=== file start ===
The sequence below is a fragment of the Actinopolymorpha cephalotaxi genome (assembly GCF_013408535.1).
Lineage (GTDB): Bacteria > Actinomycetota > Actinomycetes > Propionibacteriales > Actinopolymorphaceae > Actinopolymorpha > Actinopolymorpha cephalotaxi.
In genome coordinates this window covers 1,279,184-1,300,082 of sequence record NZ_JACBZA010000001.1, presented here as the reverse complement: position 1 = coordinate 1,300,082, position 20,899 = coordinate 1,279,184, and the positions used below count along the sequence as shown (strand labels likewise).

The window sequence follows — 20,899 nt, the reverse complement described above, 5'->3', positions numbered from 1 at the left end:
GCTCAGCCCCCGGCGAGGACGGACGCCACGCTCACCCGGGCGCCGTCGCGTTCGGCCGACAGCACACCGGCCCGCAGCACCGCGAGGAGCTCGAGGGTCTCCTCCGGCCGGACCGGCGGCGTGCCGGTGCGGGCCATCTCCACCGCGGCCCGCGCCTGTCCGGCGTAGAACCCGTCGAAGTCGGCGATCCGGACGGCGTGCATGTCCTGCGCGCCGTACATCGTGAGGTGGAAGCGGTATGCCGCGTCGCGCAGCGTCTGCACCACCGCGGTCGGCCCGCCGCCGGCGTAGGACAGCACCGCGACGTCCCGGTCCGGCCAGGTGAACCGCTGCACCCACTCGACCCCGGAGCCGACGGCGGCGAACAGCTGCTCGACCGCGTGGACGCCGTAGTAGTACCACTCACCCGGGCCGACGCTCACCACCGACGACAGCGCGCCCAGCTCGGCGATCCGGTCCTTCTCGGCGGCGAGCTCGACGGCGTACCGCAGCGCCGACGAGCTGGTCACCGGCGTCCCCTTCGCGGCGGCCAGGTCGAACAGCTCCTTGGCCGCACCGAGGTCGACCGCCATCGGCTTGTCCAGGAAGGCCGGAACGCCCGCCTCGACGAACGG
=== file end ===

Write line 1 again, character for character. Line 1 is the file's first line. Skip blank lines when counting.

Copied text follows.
The sequence below is a fragment of the Actinopolymorpha cephalotaxi genome (assembly GCF_013408535.1).